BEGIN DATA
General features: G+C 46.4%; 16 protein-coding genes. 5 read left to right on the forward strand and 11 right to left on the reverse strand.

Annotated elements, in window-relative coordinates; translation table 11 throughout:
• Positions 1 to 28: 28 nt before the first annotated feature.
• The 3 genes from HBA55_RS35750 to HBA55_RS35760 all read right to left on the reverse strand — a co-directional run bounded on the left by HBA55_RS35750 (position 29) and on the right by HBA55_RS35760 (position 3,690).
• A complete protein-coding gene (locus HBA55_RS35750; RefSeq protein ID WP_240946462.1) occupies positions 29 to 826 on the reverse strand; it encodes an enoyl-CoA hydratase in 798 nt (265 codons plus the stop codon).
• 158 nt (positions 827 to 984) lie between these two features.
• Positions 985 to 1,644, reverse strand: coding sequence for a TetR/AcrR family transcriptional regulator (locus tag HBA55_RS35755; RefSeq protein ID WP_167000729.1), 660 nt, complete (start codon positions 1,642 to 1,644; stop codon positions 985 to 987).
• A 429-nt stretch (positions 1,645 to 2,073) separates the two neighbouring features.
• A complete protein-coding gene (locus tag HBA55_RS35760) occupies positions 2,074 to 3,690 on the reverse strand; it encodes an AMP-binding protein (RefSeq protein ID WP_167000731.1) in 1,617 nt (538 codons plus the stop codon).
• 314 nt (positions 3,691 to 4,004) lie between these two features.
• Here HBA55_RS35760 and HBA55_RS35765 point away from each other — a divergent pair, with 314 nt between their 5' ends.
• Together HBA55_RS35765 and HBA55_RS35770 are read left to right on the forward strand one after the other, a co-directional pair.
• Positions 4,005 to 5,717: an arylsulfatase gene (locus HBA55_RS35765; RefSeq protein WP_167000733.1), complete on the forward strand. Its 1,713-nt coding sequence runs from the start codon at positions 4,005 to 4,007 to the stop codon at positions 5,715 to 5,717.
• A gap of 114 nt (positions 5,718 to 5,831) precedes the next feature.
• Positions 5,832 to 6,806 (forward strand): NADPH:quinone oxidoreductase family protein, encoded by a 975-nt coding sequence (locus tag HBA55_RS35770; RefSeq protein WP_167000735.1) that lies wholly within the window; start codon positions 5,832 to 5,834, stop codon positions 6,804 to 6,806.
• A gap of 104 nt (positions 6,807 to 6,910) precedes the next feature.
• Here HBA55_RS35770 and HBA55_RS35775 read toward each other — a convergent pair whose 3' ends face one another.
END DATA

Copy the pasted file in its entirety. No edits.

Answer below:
General features: G+C 46.4%; 16 protein-coding genes. 5 read left to right on the forward strand and 11 right to left on the reverse strand.

Annotated elements, in window-relative coordinates; translation table 11 throughout:
• Positions 1 to 28: 28 nt before the first annotated feature.
• The 3 genes from HBA55_RS35750 to HBA55_RS35760 all read right to left on the reverse strand — a co-directional run bounded on the left by HBA55_RS35750 (position 29) and on the right by HBA55_RS35760 (position 3,690).
• A complete protein-coding gene (locus HBA55_RS35750; RefSeq protein ID WP_240946462.1) occupies positions 29 to 826 on the reverse strand; it encodes an enoyl-CoA hydratase in 798 nt (265 codons plus the stop codon).
• 158 nt (positions 827 to 984) lie between these two features.
• Positions 985 to 1,644, reverse strand: coding sequence for a TetR/AcrR family transcriptional regulator (locus tag HBA55_RS35755; RefSeq protein ID WP_167000729.1), 660 nt, complete (start codon positions 1,642 to 1,644; stop codon positions 985 to 987).
• A 429-nt stretch (positions 1,645 to 2,073) separates the two neighbouring features.
• A complete protein-coding gene (locus tag HBA55_RS35760) occupies positions 2,074 to 3,690 on the reverse strand; it encodes an AMP-binding protein (RefSeq protein ID WP_167000731.1) in 1,617 nt (538 codons plus the stop codon).
• 314 nt (positions 3,691 to 4,004) lie between these two features.
• Here HBA55_RS35760 and HBA55_RS35765 point away from each other — a divergent pair, with 314 nt between their 5' ends.
• Together HBA55_RS35765 and HBA55_RS35770 are read left to right on the forward strand one after the other, a co-directional pair.
• Positions 4,005 to 5,717: an arylsulfatase gene (locus HBA55_RS35765; RefSeq protein WP_167000733.1), complete on the forward strand. Its 1,713-nt coding sequence runs from the start codon at positions 4,005 to 4,007 to the stop codon at positions 5,715 to 5,717.
• A gap of 114 nt (positions 5,718 to 5,831) precedes the next feature.
• Positions 5,832 to 6,806 (forward strand): NADPH:quinone oxidoreductase family protein, encoded by a 975-nt coding sequence (locus tag HBA55_RS35770; RefSeq protein WP_167000735.1) that lies wholly within the window; start codon positions 5,832 to 5,834, stop codon positions 6,804 to 6,806.
• A gap of 104 nt (positions 6,807 to 6,910) precedes the next feature.
• Here HBA55_RS35770 and HBA55_RS35775 read toward each other — a convergent pair whose 3' ends face one another.